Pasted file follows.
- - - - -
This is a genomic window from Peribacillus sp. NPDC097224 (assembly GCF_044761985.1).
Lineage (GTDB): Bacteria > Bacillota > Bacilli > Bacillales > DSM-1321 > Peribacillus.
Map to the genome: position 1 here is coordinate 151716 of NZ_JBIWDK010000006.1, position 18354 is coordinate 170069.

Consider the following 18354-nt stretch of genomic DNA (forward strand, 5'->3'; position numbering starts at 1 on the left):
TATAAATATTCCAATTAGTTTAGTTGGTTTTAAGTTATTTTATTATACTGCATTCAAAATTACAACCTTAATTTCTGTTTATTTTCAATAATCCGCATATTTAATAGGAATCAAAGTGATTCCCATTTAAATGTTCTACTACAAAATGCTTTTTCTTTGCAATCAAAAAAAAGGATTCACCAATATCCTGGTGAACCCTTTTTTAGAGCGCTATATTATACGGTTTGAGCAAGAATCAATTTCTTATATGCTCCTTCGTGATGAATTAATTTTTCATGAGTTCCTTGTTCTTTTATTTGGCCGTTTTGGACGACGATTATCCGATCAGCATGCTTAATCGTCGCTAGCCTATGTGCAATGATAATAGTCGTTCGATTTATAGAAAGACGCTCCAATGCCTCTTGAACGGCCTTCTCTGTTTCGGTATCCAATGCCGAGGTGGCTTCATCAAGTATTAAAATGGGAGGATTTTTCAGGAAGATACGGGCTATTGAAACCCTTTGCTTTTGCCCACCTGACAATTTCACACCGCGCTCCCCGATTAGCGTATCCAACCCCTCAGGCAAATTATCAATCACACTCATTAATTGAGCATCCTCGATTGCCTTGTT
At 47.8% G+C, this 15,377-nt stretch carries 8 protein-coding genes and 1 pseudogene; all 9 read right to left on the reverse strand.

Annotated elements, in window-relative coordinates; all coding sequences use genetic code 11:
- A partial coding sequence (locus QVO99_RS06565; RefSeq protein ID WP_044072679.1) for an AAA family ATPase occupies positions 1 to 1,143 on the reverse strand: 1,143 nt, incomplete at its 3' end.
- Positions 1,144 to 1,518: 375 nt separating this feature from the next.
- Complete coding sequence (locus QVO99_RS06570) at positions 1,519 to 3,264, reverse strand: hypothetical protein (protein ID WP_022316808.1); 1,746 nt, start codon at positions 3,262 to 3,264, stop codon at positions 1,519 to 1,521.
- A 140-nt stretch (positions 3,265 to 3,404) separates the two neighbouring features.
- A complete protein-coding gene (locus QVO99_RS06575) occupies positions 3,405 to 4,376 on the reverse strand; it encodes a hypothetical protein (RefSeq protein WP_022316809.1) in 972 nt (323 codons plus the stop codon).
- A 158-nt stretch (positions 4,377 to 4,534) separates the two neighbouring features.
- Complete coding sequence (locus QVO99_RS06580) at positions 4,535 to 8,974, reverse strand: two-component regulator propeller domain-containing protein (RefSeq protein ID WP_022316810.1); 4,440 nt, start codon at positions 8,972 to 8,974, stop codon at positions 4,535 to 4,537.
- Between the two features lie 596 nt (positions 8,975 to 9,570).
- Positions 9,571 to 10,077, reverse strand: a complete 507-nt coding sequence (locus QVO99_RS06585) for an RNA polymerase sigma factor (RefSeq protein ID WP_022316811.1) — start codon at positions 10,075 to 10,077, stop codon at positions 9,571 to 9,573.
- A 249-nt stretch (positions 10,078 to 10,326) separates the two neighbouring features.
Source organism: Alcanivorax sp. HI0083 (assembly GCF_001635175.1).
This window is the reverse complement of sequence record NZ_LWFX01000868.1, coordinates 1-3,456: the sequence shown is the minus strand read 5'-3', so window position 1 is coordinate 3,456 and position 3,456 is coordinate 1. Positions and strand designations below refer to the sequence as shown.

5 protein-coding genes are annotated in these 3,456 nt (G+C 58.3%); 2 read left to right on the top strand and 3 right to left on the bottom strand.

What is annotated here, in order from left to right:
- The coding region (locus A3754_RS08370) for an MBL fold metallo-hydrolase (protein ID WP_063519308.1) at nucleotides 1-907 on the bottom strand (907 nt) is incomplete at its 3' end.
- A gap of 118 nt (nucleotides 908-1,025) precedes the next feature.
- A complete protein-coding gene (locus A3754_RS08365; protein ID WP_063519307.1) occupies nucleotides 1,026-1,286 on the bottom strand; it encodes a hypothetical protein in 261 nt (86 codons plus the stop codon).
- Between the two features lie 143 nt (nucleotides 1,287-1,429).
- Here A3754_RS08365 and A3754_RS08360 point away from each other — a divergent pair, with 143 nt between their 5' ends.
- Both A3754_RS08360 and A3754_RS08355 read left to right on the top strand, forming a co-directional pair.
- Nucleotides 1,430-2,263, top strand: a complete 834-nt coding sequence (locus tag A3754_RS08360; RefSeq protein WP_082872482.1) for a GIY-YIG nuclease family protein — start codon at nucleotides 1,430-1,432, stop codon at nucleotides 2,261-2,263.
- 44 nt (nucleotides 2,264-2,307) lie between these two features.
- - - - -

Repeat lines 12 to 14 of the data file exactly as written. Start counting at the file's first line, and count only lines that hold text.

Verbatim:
- A complete protein-coding gene (locus QVO99_RS06575) occupies positions 3,405 to 4,376 on the reverse strand; it encodes a hypothetical protein (RefSeq protein WP_022316809.1) in 972 nt (323 codons plus the stop codon).
- A 158-nt stretch (positions 4,377 to 4,534) separates the two neighbouring features.
- Complete coding sequence (locus QVO99_RS06580) at positions 4,535 to 8,974, reverse strand: two-component regulator propeller domain-containing protein (RefSeq protein ID WP_022316810.1); 4,440 nt, start codon at positions 8,972 to 8,974, stop codon at positions 4,535 to 4,537.